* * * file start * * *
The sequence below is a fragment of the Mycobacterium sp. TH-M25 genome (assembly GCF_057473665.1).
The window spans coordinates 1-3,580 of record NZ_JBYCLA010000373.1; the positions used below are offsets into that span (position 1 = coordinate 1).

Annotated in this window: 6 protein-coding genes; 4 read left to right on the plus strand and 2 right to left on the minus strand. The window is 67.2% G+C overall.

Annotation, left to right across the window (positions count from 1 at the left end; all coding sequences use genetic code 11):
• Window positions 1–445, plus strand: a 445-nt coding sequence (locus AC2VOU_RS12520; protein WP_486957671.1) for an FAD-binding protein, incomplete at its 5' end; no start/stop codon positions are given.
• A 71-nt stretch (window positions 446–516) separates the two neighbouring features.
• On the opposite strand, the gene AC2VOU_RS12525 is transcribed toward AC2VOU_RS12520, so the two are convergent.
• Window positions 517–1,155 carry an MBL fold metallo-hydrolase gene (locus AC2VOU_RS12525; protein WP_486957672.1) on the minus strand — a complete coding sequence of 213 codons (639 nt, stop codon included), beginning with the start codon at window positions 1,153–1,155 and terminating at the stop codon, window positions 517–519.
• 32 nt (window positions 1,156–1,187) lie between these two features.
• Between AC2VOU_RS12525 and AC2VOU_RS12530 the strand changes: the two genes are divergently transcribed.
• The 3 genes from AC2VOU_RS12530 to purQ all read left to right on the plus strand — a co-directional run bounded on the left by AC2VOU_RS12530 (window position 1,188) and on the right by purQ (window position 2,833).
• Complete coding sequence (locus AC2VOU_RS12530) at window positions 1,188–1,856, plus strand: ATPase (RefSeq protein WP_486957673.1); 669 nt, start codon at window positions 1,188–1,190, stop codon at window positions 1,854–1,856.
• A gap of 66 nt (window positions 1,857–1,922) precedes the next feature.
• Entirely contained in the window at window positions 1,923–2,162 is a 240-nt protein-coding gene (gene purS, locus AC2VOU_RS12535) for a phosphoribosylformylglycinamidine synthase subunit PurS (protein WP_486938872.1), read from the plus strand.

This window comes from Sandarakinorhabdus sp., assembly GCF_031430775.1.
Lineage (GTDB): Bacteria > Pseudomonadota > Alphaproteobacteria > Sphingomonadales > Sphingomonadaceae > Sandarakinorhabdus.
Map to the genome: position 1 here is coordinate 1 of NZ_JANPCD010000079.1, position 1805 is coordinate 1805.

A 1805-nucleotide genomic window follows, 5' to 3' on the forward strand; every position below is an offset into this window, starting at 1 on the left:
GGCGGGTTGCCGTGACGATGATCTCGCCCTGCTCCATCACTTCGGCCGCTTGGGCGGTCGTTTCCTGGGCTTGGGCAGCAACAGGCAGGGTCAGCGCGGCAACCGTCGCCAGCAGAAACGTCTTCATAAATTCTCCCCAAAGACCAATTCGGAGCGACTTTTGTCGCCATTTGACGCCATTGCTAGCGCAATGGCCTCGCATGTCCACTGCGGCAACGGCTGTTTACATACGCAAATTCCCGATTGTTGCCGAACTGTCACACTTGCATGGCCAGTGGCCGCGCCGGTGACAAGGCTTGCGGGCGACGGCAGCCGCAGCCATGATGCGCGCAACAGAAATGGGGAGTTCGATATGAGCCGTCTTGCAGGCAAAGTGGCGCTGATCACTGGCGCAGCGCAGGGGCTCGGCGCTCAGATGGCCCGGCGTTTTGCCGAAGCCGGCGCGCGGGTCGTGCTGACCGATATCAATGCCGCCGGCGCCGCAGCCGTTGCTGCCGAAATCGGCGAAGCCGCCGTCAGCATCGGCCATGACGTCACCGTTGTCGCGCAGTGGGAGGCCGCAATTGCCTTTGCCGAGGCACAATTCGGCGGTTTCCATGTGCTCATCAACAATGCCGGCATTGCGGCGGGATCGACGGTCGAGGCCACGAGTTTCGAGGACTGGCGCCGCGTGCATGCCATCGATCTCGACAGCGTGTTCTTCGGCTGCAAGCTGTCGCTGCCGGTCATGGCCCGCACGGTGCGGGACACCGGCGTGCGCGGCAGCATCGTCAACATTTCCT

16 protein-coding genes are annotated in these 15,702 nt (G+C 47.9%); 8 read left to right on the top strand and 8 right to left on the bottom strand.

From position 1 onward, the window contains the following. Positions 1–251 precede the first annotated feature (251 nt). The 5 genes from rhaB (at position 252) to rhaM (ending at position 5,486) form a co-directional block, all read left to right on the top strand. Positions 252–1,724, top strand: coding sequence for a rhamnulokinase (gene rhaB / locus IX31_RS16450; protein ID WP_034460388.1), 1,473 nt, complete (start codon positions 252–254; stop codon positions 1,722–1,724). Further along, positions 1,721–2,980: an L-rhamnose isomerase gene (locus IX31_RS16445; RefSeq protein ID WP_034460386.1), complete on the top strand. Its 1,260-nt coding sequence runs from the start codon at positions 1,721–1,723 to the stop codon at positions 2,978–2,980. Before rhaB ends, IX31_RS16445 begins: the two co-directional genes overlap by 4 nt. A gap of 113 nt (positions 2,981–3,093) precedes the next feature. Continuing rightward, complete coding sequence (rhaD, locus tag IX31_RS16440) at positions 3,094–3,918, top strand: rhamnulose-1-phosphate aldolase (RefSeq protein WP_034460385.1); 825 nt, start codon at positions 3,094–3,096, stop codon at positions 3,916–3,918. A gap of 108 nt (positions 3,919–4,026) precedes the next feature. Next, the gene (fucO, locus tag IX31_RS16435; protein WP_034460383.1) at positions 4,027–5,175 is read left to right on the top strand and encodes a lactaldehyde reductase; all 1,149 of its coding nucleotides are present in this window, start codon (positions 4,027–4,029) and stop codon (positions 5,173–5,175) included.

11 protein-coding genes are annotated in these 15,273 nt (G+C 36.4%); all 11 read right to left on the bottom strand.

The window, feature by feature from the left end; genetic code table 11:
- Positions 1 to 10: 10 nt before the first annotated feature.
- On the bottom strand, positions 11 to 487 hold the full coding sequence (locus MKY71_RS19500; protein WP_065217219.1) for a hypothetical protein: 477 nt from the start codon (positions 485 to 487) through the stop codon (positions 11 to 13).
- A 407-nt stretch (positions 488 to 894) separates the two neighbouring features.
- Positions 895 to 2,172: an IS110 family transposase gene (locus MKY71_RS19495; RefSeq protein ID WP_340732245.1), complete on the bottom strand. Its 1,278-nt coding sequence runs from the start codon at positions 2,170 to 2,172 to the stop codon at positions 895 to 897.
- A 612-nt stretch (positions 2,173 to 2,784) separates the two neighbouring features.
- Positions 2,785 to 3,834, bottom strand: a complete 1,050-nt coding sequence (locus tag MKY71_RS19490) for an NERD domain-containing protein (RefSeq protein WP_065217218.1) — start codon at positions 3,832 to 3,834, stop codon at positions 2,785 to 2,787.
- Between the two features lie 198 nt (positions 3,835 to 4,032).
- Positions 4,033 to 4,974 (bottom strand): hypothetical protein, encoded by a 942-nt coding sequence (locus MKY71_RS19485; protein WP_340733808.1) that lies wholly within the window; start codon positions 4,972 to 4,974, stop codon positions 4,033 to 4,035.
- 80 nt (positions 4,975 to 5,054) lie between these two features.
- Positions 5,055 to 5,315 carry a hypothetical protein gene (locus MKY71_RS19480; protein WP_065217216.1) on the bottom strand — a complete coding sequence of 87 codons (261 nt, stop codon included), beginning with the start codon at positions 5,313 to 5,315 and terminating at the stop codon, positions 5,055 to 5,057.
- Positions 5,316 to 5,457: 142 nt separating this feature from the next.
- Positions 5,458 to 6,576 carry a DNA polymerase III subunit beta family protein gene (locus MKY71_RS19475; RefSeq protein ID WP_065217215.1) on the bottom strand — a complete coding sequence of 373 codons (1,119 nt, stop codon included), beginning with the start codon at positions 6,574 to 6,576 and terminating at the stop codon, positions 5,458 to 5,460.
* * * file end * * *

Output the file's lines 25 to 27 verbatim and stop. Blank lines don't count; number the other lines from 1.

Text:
- On the bottom strand, positions 11 to 487 hold the full coding sequence (locus MKY71_RS19500; protein WP_065217219.1) for a hypothetical protein: 477 nt from the start codon (positions 485 to 487) through the stop codon (positions 11 to 13).
- A 407-nt stretch (positions 488 to 894) separates the two neighbouring features.
- Positions 895 to 2,172: an IS110 family transposase gene (locus MKY71_RS19495; RefSeq protein ID WP_340732245.1), complete on the bottom strand. Its 1,278-nt coding sequence runs from the start codon at positions 2,170 to 2,172 to the stop codon at positions 895 to 897.